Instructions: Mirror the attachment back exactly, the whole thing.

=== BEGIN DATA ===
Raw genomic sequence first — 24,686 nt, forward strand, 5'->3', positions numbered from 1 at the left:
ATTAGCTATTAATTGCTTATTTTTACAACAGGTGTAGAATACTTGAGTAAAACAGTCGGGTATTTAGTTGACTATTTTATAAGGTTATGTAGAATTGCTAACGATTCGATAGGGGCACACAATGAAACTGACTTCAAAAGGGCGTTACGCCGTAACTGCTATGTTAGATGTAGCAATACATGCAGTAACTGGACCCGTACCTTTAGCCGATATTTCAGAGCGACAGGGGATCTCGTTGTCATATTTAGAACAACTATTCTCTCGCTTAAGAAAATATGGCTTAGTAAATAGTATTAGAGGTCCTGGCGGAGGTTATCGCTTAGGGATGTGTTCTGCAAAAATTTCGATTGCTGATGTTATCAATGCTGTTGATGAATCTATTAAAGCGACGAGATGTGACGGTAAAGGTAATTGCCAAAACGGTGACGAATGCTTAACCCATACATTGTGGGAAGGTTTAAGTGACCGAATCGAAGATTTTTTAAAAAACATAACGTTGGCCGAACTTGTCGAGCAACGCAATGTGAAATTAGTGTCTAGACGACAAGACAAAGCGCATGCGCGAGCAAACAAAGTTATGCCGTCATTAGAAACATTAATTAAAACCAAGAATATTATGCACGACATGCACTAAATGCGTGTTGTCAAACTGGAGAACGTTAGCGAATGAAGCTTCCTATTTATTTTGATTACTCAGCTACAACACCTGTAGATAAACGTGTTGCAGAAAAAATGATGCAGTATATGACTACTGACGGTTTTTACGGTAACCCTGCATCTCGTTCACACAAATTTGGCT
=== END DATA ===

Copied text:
Raw genomic sequence first — 24,686 nt, forward strand, 5'->3', positions numbered from 1 at the left:
ATTAGCTATTAATTGCTTATTTTTACAACAGGTGTAGAATACTTGAGTAAAACAGTCGGGTATTTAGTTGACTATTTTATAAGGTTATGTAGAATTGCTAACGATTCGATAGGGGCACACAATGAAACTGACTTCAAAAGGGCGTTACGCCGTAACTGCTATGTTAGATGTAGCAATACATGCAGTAACTGGACCCGTACCTTTAGCCGATATTTCAGAGCGACAGGGGATCTCGTTGTCATATTTAGAACAACTATTCTCTCGCTTAAGAAAATATGGCTTAGTAAATAGTATTAGAGGTCCTGGCGGAGGTTATCGCTTAGGGATGTGTTCTGCAAAAATTTCGATTGCTGATGTTATCAATGCTGTTGATGAATCTATTAAAGCGACGAGATGTGACGGTAAAGGTAATTGCCAAAACGGTGACGAATGCTTAACCCATACATTGTGGGAAGGTTTAAGTGACCGAATCGAAGATTTTTTAAAAAACATAACGTTGGCCGAACTTGTCGAGCAACGCAATGTGAAATTAGTGTCTAGACGACAAGACAAAGCGCATGCGCGAGCAAACAAAGTTATGCCGTCATTAGAAACATTAATTAAAACCAAGAATATTATGCACGACATGCACTAAATGCGTGTTGTCAAACTGGAGAACGTTAGCGAATGAAGCTTCCTATTTATTTTGATTACTCAGCTACAACACCTGTAGATAAACGTGTTGCAGAAAAAATGATGCAGTATATGACTACTGACGGTTTTTACGGTAACCCTGCATCTCGTTCACACAAATTTGGCT